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Medical Reference Related to Prostate Cancer

  1. Prostate Cancer Screening (PDQ®): Screening - Patient Information [NCI] - Prostate Cancer Screening

    Tests are used to screen for different types of cancer.Some screening tests are used because they have been shown to be helpful both in finding cancers early and decreasing the chance of dying from these cancers. Other tests are used because they have been shown to find cancer in some people; however, it has not been proven in clinical trials that use of these tests will decrease the risk of dying from cancer. Scientists study screening tests to find those with the fewest risks and most benefits. Cancer screening trials also are meant to show whether early detection (finding cancer before it causes symptoms) decreases a person's chance of dying from the disease. For some types of cancer, finding and treating the disease at an early stage may result in a better chance of recovery.There is no standard or routine screening test for prostate cancer.Screening tests for prostate cancer are under study, and there are screening clinical trials taking place in many parts of the country.

  2. Prostate Cancer Screening (PDQ®): Screening - Health Professional Information [NCI] - About This PDQ Summary

    Purpose of This SummaryThis PDQ cancer information summary for health professionals provides comprehensive, peer-reviewed, evidence-based information about prostate cancer screening. It is intended as a resource to inform and assist clinicians who care for cancer patients. It does not provide formal guidelines or recommendations for making health care decisions.Reviewers and UpdatesThis summary is reviewed regularly and updated as necessary by the PDQ Screening and Prevention Editorial Board, which is editorially independent of the National Cancer Institute (NCI). The summary reflects an independent review of the literature and does not represent a policy statement of NCI or the National Institutes of Health (NIH). Board members review recently published articles each month to determine whether an article should:be discussed at a meeting,be cited with text, orreplace or update an existing article that is already cited.Changes to the summaries are made through a consensus process in

  3. Prostate Cancer, Nutrition, and Dietary Supplements (PDQ®): Complementary and alternative medicine - Patient Information [NCI] - About This PDQ Summary

    About PDQPhysician Data Query (PDQ) is the National Cancer Institute's (NCI's) comprehensive cancer information database. The PDQ database contains summaries of the latest published information on cancer prevention, detection, genetics, treatment, supportive care, and complementary and alternative medicine. Most summaries come in two versions. The health professional versions have detailed information written in technical language. The patient versions are written in easy-to-understand, nontechnical language. Both versions have cancer information that is accurate and up to date and most versions are also available in Spanish.PDQ is a service of the NCI. The NCI is part of the National Institutes of Health (NIH). NIH is the federal government's center of biomedical research. The PDQ summaries are based on an independent review of the medical literature. They are not policy statements of the NCI or the NIH.Purpose of This SummaryThis PDQ cancer information summary has current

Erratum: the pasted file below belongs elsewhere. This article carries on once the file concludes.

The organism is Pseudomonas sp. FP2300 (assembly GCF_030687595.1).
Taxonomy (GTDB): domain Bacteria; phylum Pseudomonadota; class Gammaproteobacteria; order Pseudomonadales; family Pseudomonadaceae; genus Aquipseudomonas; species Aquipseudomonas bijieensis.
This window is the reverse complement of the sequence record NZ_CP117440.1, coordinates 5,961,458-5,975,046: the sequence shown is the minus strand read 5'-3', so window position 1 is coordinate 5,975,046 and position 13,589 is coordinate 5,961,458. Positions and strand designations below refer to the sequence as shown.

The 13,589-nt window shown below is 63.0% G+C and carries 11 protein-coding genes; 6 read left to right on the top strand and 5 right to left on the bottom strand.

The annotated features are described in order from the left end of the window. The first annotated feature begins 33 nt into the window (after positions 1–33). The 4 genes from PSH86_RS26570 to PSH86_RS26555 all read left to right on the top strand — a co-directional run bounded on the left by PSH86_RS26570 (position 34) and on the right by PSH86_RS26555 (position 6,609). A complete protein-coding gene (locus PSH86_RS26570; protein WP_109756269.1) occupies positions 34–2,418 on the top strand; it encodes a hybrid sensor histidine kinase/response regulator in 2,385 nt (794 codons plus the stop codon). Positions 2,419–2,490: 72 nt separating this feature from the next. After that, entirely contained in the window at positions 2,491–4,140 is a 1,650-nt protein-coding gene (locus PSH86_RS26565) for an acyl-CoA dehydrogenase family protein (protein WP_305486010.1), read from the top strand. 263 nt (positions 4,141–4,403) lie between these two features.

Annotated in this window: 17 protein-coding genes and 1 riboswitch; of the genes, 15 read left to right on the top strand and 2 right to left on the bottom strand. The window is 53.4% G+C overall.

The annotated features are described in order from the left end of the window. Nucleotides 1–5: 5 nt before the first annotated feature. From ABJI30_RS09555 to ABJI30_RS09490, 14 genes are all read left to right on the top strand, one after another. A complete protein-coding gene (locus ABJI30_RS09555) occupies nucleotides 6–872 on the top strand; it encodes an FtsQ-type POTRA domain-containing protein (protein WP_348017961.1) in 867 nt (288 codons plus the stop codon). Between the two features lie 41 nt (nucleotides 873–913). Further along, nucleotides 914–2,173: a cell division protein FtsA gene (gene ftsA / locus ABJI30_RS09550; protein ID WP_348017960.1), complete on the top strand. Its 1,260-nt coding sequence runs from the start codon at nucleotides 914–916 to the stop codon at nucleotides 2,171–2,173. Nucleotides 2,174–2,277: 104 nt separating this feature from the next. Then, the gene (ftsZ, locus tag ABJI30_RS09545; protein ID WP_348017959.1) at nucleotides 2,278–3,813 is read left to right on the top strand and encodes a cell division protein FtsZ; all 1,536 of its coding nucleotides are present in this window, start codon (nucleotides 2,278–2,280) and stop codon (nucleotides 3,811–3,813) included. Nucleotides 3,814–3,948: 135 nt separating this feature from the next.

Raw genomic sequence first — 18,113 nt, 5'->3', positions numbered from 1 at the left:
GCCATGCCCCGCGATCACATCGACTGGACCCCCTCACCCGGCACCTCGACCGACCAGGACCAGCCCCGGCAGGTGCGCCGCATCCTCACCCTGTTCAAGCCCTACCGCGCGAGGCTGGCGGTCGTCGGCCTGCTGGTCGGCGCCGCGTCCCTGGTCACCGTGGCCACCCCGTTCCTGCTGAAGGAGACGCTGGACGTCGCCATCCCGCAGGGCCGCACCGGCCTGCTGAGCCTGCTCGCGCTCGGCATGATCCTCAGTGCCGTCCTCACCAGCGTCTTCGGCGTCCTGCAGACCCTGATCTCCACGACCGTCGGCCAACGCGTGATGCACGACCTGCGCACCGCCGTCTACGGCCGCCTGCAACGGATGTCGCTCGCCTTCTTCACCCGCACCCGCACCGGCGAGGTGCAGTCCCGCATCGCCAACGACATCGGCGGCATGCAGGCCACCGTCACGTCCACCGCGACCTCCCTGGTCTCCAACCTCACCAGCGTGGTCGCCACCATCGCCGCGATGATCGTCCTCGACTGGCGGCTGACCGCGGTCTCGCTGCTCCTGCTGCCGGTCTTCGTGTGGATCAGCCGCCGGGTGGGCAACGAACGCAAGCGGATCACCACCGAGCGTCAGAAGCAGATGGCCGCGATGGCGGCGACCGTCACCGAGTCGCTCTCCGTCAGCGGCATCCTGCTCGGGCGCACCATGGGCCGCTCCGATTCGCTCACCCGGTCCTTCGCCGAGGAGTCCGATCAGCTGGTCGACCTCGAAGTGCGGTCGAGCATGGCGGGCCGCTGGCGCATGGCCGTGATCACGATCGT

4. Prostate Cancer Screening (PDQ®): Screening - Health Professional Information [NCI] - Evidence of Benefit

    Before the 1990s, the digital rectal examination (DRE) was the test traditionally used for prostate cancer screening. Two other procedures are also available: transrectal ultrasound (TRUS) imaging and serum prostate-specific antigen (PSA) concentrations.[1] Prostate cancer screening is controversial because of the lack of definitive evidence of benefit. A small randomized trial in Sweden evaluated the effects of screening men aged 50 to 69 years every 3 years; the first two screenings included DRE only, followed by two screenings with DRE combined with a test for PSA. The trial was not powered to detect even moderate differences in prostate cancer mortality, which was the same in the two groups: 1.3% (20 of 1,494 patients) for men assigned to screening and 1.3% (97 of 7,532 patients) for controls.[2] The controversy persists. A nested case-control study was conducted at ten U.S. Department of Veterans

  5. Prostate Cancer Prevention (PDQ®): Prevention - Health Professional Information [NCI] - Risk Factors for Prostate Cancer Development

    AgeProstate cancer incidence escalates dramatically with increasing age. Although it is a very unusual disease in men younger than 50 years, rates increase exponentially thereafter. The registration rate by age cohort in England and Wales increased from eight per thousand population in men aged 50 to 56 years to 68 per thousand in men aged 60 to 64 years; 260 per thousand in men aged 70 to 74 years, and peaked at 406 per thousand in men aged 75 to 79 years.[1] In this same population, the death rate per thousand in 1992 in cohorts of men aged 50 to 54 years, 60 to 64 years, and 70 to 74 years was 4, 37, and 166, respectively.[1] At all ages, incidence of prostate cancer in blacks exceeds those of whites.[2]Family HistoryApproximately 15% of men with a diagnosis of prostate cancer will be found to have a first-degree male relative (e.g., brother, father) with prostate cancer, compared with approximately 8% of the U.S. population.[3] Approximately 9% of all prostate